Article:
Known to reduce motion sickness and nausea, have a soothing effect on the digestive tract, and help remedy a cold, ginger offers a variety of health benefits. New research shows the spice can also help to support memory and cognitive function in middle-aged women, according to a report by the Nigerian Tribune.
In the study, published in 2012 issue of the “Evidence-Based Complementary and Alternative Medicine,” researchers considered 60 healthy women between the ages of 50 and 60 in Thailand, who received either a placebo or a standardized ginger extract of 400 or 800 milligrams daily for two months.
The women’s cognitive function and memory was assessed at the beginning and end of the time period, and those receiving the ginger supplement reported a significant improvement in cognitive functions, and an enhanced working memory compared to the placebo group, according to the report.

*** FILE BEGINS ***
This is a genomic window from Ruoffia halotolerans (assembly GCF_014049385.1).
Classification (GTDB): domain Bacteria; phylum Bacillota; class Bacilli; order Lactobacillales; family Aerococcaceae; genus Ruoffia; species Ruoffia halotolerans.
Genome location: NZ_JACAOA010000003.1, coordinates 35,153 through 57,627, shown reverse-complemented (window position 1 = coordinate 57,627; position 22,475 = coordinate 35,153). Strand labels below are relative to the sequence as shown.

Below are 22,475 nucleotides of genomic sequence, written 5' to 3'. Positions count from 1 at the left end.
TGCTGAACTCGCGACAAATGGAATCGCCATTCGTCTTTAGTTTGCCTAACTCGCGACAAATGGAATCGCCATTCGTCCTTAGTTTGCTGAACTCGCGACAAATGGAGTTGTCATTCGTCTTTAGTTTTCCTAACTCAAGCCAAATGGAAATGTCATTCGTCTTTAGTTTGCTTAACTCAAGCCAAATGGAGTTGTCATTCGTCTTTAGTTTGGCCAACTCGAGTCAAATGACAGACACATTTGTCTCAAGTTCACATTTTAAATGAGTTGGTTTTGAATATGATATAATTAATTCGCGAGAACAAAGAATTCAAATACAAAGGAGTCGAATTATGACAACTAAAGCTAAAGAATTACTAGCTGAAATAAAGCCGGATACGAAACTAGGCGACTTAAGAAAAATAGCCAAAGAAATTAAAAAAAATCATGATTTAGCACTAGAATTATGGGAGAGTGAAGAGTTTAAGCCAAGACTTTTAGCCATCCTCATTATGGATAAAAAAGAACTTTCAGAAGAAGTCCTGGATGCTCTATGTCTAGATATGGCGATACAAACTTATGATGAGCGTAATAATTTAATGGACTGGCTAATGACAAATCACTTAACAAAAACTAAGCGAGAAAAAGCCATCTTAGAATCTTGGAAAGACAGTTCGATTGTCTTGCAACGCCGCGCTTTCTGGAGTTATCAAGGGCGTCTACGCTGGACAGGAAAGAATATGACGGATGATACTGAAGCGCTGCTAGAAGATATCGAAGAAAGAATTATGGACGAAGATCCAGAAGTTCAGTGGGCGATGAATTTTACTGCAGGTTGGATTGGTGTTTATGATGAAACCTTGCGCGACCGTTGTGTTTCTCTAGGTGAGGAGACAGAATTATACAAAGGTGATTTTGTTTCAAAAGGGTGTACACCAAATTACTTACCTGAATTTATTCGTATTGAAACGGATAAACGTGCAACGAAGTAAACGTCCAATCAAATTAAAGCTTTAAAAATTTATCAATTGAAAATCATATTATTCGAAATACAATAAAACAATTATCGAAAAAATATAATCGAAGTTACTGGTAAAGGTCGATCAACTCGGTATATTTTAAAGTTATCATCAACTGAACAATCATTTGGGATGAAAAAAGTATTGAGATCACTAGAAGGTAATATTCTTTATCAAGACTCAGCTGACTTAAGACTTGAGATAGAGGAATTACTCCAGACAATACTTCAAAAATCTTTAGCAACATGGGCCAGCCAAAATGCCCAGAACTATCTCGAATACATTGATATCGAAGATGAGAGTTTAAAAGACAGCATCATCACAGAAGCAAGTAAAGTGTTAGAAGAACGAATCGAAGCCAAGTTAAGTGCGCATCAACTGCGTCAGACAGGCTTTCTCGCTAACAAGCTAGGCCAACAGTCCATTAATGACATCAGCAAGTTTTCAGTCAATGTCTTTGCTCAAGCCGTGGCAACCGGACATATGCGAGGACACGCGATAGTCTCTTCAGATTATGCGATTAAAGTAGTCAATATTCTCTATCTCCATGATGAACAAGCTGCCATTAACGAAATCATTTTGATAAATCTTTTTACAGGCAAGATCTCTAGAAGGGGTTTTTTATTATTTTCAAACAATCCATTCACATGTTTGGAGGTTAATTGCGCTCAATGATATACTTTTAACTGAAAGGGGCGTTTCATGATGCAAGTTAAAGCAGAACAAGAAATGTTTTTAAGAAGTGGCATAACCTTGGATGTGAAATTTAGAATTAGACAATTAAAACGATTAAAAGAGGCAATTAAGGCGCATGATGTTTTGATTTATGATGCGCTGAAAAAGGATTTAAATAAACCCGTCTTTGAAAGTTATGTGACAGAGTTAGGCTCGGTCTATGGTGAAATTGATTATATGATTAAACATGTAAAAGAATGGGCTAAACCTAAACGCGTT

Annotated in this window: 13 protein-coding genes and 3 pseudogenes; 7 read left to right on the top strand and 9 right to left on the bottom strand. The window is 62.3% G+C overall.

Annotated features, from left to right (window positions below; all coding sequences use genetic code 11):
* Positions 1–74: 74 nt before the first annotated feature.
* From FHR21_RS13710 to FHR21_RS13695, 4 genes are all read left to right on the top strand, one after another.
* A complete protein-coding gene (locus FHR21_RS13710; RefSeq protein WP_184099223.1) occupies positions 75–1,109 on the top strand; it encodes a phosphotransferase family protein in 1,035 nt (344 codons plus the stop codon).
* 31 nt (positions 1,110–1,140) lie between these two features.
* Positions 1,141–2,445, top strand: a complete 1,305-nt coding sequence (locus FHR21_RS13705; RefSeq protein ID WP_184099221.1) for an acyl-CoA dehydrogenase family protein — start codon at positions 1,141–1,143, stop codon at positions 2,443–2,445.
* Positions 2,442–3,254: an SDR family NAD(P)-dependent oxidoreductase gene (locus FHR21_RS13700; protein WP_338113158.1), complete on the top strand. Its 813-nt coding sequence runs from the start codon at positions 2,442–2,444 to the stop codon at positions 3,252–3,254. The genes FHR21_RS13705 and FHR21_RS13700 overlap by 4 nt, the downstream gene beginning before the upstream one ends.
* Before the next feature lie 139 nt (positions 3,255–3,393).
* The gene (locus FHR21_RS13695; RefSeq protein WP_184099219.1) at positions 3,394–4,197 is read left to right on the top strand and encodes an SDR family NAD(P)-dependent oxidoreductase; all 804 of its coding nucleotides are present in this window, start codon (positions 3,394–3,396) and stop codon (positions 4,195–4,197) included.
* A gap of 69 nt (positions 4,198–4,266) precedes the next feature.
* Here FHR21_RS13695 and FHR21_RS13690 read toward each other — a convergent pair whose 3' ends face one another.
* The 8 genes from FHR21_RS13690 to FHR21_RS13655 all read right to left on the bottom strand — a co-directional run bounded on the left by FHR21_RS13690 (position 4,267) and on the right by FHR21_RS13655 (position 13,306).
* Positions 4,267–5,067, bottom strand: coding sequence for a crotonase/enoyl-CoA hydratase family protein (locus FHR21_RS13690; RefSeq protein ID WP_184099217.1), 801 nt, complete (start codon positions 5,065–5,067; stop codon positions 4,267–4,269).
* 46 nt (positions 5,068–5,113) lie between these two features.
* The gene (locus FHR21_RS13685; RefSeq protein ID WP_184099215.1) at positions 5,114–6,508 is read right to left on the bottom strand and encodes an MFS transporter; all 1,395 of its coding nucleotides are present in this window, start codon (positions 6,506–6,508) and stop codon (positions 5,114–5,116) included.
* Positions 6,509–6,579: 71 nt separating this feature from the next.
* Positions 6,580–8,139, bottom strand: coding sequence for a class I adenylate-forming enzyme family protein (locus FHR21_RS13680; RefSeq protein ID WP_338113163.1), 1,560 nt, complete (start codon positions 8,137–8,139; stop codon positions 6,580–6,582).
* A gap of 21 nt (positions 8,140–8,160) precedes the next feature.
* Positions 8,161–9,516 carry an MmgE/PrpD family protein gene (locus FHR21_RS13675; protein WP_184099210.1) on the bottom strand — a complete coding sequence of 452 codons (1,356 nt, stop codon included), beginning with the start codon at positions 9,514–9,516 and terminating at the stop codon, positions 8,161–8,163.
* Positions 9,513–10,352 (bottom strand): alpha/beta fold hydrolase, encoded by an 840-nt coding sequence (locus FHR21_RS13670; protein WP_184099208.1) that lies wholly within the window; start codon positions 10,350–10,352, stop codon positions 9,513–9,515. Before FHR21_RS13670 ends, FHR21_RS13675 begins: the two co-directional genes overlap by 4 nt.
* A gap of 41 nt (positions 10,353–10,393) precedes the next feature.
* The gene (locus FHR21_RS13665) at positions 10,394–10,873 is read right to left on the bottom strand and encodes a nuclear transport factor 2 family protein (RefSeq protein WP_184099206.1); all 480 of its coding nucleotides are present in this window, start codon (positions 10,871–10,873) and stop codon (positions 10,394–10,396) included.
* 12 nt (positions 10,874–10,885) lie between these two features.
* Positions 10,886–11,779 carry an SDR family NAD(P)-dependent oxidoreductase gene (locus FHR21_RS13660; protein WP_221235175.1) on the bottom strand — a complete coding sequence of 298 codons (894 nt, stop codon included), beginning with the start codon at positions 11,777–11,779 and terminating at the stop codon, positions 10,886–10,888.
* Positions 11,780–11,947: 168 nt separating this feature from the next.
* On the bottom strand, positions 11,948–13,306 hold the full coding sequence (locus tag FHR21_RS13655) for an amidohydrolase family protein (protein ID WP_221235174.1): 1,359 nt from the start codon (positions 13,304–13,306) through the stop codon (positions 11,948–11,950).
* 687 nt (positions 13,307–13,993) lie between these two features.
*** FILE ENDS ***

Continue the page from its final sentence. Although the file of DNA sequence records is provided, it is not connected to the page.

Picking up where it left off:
Researchers found daily ginger intake, especially at a higher amount, led to improvements in four key brain functions: power of attention, accuracy of attention, speed of memory, and quality of memory, the report stated.
“Ginger extract enhances both attention and cognitive processing capabilities of healthy, middle-aged women, with no side effects reported,” according to the study. “Our data revealed that ginger extract is a potential brain tonic to enhance cognitive function for middle-aged women.”
However, the researchers stated the use of ginger in enhancing memory and cognitive function should be performed with caution because of the possibility of the extract interacting with medications, including anaesthesia, anticoagulants, and analgesics, which could lead to arrhythmias, poor wound healing, bleeding, photosensitivity reaction, and prolonged sedation, the report stated.